The Nissan 300ZX is a sports car in the Nissan Z-car family that was produced across two similar but unique generations. As with all other versions of the Z, the 300ZX was sold within the Japanese domestic market under the name Fairlady Z.
|Also called||Nissan Fairlady Z|
|Assembly||Japan: Hiratsuka, Kanagawa (Nissan Shatai)|
|Body and chassis|
|Class||Grand Tourer / Sports car|
It was sold in Japan from 1983 to 2001 and in the United States from 1984 to 1996, the 300ZX name followed the numerical convention initiated with the original Z car, the Nissan S30, which was marketed in the U.S. as the 240Z. The addition of the "X" to the car's name was a carryover from its predecessor, the 280ZX, to signify the presence of more luxury and comfort oriented features. The first generation 300ZX known as the Z31 model was produced from 1983 through 1989 and was a sales success becoming the highest volume Z-car for Nissan.
To become even more competitive in the sports car market, the second generation Z32 was driven up-market. It was redesigned to be faster and feature more advanced technology, but came with a higher price than its predecessor, with consecutive price increases each model year of availability. As such, sales dwindled each year, a trend in the higher end sports car market at the time, and Nissan placed a hiatus on selling new Nissan Z-Cars to the US after the 1996 model year, though the car would continue to be sold in the Japan domestic market until 2001 in low production numbers.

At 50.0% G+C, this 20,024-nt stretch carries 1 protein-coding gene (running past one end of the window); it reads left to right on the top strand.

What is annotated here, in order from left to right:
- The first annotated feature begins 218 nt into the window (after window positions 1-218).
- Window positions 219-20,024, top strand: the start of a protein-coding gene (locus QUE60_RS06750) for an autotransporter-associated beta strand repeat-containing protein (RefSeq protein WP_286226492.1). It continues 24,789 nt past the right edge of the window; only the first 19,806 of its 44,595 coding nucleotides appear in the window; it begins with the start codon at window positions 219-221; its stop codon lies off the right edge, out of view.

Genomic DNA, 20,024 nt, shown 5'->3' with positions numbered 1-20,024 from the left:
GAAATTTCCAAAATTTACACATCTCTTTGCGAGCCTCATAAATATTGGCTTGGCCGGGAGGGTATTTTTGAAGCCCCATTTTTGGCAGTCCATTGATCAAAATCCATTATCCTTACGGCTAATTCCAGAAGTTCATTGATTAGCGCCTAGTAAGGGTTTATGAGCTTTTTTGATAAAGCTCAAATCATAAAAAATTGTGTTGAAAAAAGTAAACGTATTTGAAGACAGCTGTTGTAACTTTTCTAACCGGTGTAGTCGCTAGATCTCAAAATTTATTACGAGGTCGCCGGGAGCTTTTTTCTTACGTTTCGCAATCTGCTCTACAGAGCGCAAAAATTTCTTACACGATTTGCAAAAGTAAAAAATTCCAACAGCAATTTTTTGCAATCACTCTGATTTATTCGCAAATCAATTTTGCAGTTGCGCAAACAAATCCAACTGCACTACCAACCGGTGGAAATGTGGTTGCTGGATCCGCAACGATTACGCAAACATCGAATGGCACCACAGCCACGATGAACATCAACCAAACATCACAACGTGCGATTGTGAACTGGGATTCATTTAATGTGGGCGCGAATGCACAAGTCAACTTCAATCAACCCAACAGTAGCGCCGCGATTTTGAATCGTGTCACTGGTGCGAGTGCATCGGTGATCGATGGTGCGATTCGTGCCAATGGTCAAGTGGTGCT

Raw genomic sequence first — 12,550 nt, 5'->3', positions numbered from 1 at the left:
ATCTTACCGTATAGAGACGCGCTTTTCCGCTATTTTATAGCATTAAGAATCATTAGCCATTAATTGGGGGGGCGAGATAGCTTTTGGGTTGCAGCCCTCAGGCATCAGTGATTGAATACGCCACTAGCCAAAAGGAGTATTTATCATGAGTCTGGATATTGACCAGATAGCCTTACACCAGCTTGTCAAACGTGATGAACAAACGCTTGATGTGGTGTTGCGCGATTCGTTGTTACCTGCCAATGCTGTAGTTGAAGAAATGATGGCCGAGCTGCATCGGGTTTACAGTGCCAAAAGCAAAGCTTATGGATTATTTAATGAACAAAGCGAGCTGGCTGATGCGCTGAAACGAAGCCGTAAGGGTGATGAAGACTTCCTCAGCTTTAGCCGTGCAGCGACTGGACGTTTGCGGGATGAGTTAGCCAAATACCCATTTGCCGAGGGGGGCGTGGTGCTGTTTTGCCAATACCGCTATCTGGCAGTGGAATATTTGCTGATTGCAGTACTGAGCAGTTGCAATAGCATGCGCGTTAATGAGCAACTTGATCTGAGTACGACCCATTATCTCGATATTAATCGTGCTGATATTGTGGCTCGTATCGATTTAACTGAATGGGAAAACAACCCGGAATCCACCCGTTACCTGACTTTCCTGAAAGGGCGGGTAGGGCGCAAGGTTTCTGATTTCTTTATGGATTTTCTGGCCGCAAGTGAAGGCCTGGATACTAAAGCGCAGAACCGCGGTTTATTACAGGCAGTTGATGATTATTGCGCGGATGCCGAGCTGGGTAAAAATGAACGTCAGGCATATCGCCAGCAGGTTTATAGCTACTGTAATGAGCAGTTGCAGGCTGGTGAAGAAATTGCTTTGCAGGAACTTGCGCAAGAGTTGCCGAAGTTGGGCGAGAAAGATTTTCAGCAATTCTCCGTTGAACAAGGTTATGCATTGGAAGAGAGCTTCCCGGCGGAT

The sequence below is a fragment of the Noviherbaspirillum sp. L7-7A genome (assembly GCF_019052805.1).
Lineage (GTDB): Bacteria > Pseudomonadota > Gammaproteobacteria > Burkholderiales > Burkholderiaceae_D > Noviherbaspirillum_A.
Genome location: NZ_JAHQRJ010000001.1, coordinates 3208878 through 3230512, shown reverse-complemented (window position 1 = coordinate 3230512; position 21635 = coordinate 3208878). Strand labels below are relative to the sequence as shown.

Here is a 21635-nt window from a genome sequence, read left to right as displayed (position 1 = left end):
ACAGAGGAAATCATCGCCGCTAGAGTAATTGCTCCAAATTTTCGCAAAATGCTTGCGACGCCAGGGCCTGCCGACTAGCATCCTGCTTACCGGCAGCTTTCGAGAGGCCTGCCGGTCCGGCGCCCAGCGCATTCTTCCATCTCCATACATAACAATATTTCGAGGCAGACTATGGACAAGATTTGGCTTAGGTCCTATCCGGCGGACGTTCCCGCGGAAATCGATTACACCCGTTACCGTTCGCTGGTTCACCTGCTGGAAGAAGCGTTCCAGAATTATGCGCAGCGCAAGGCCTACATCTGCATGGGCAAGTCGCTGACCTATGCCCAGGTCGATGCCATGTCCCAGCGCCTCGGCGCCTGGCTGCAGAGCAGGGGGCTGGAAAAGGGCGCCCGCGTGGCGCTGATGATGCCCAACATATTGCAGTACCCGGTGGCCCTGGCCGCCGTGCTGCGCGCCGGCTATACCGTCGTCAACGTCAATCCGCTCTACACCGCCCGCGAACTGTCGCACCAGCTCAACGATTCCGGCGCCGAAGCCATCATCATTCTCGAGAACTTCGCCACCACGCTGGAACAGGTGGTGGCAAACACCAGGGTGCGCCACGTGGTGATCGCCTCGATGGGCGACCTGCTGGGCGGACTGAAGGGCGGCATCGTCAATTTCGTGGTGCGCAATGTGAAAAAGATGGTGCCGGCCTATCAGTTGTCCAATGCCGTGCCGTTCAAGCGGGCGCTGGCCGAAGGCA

Car and Driver placed the Z32 on its Ten Best list for seven consecutive years, each model year of its availability in the United States. Motor Trend awarded it as the 1990 Import Car of the Year. The Nissan 350Z, officially the Z33 generation Z-Car, succeeded the 300ZX in 2003.
|Also called||Nissan Fairlady Z|
|Designer||Kazumasu Takagi (1982)|
|Body and chassis|
|Width||1,725 mm (67.9 in)|
|Height||1,260 mm (49.6 in)|
|Curb weight||2,888–3,280 lb (1,310–1,488 kg)|
|Successor||Nissan 300ZX (Z32)|
The Z31 chassis designation was first introduced in Japan on September 16, 1983, as the Fairlady Z. Designed by Kazumasu Takagi and his team of developers, the Z31 improved aerodynamics and increased power when compared to its predecessor, the 280ZX. The newer Z-car had a drag coefficient of 0.30 and was powered by Japan's first mass-produced V6 engine instead of the inline-sixes of the previous Z-cars. According to Nissan, the new V6 engine was intended to uphold the sporty, six-cylinder spirit of the original Fairlady Z, but in a more compact and efficient package.
Unlike its predecessors, the Z31 featured a V6 engine in the 200Z/ZS/ZG, 300ZX and 300ZR, and the only Z31 to come with an inline-six cylinder engine was the Fairlady 200ZR which was only available in Japan. The 200ZR was the last Z-car to feature a factory-installed inline six. There were five engine options in total: A turbocharged dual overhead cam 2.0 L straight-six (RB20DET, used in the 200ZR), a turbocharged single overhead cam 2.0 L V6 (VG20ET, found in the Japanese domestic market 200Z/ZS/ZG), a naturally aspirated single overhead cam 3.0 L V6 (VG30E, found in 300ZX), a turbocharged single overhead cam 3.0 L V6 (VG30ET, used in 300ZX Turbo) and a naturally aspirated dual overhead cam 3.0 L V6 (VG30DE, used in 300ZR). The Z31 had electronic fuel injection (EFI), and was rear wheel drive. The VG30 engine was either a type A or type B sub-designation from 1984 to March 1987, while models from April 1987 to 1989 had a W sub-designation. The W-series engines featured redesigned water jackets for additional cooling, and fully floating piston wrist pins. Finally, these engines were equipped with self-adjusting hydraulic valve lifters.